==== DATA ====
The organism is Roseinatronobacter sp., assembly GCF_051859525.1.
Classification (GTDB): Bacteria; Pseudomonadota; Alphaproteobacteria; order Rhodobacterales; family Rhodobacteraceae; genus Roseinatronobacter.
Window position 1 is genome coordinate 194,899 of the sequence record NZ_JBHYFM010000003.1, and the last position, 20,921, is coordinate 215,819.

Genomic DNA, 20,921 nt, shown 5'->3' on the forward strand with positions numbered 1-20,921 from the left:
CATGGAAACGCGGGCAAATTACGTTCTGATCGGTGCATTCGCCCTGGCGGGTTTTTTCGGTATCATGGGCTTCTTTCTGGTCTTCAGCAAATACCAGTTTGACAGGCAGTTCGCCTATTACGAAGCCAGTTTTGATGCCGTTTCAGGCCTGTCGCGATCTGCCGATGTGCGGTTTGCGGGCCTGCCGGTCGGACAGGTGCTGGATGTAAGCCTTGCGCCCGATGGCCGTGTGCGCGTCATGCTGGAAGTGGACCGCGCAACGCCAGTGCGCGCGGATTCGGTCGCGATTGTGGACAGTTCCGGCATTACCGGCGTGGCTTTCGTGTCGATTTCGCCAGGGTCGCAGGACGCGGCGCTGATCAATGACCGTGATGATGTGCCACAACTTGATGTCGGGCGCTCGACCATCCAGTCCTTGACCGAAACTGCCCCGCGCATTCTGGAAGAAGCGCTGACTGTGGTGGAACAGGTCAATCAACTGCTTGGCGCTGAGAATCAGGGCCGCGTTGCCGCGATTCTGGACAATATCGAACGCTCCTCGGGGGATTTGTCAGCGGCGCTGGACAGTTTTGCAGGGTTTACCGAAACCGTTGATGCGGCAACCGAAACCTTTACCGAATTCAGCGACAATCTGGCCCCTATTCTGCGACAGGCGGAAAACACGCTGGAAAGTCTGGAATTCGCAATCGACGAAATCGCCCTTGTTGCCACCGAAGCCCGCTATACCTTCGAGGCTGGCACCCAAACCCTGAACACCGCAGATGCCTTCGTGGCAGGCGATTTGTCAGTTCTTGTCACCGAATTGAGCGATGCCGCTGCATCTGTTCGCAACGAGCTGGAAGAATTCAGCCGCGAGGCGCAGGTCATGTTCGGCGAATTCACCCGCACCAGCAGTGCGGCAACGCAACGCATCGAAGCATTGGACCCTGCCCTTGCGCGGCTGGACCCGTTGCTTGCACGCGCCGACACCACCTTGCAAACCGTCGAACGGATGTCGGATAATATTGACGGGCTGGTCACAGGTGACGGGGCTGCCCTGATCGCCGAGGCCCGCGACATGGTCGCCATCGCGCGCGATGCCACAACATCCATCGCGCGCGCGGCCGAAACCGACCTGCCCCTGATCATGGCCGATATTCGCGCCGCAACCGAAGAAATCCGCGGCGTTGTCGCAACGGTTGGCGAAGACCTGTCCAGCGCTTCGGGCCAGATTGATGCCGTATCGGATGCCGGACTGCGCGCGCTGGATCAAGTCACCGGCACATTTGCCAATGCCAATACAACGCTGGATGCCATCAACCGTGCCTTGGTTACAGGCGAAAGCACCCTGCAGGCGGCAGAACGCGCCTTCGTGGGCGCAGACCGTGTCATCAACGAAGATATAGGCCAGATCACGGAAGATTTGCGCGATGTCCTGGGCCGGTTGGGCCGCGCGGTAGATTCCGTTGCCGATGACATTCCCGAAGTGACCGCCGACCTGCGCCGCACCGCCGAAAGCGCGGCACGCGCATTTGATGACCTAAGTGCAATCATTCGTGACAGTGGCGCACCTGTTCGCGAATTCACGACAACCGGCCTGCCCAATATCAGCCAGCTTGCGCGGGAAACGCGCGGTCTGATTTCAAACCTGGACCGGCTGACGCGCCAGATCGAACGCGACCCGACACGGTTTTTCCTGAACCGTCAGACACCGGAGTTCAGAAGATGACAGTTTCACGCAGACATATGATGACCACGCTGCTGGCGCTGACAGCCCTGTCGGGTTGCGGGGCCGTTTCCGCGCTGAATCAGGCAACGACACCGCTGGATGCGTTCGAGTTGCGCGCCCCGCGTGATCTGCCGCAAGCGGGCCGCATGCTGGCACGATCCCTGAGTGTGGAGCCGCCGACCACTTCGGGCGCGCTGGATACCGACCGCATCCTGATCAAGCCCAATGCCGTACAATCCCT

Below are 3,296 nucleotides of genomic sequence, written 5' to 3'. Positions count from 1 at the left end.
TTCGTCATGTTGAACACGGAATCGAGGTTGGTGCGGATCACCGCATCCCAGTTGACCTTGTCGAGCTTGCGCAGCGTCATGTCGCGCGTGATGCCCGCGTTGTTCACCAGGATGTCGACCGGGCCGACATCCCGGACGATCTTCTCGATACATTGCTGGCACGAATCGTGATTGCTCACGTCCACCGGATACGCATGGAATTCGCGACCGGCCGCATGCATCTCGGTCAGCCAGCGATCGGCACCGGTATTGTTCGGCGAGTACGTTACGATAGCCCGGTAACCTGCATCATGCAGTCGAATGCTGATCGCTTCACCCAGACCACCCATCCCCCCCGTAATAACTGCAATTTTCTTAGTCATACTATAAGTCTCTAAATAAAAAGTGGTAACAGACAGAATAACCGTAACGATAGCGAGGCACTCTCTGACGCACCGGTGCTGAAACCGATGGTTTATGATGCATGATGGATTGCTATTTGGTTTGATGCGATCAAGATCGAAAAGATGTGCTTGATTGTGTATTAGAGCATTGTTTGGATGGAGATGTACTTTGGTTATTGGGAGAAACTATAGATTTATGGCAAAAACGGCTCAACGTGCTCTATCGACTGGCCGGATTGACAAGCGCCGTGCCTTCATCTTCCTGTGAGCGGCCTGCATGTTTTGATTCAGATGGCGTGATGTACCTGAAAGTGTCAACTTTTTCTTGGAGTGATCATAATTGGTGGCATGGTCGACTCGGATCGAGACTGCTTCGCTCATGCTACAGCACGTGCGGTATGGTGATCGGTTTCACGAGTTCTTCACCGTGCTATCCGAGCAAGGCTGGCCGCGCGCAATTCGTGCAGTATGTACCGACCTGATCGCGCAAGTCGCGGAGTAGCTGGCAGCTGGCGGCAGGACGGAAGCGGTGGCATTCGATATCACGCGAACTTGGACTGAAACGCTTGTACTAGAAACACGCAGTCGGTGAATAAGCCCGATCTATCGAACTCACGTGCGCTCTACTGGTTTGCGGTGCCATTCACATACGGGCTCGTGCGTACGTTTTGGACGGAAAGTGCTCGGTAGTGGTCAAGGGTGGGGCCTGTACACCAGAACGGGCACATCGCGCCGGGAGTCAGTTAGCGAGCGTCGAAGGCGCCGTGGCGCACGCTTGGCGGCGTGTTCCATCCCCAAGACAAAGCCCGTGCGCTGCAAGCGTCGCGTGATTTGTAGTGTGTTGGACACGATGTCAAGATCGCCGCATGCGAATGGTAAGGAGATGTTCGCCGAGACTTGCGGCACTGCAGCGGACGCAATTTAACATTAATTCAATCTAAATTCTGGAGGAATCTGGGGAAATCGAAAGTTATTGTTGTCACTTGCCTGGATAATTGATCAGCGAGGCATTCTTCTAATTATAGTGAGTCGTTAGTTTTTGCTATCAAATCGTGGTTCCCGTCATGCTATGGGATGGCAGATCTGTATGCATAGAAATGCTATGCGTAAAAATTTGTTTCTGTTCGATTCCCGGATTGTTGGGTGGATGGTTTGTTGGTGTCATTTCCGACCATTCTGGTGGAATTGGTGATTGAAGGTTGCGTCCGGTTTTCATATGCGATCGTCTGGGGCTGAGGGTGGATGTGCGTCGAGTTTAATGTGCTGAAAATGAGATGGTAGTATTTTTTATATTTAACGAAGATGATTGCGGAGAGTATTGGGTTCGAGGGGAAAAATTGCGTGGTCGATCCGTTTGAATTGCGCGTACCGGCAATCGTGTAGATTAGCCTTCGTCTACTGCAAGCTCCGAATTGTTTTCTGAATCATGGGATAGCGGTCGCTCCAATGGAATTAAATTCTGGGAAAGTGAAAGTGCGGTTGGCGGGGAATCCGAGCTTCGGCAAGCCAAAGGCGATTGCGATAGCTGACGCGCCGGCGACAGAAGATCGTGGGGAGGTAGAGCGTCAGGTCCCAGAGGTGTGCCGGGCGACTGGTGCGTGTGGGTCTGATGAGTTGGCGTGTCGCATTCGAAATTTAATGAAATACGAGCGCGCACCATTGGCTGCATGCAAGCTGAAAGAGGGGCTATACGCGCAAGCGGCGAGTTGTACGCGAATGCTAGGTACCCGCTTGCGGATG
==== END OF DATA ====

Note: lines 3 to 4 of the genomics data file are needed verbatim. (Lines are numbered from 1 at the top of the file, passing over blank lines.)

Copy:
Window position 1 is genome coordinate 194,899 of the sequence record NZ_JBHYFM010000003.1, and the last position, 20,921, is coordinate 215,819.

Genomic DNA, 20,921 nt, shown 5'->3' on the forward strand with positions numbered 1-20,921 from the left: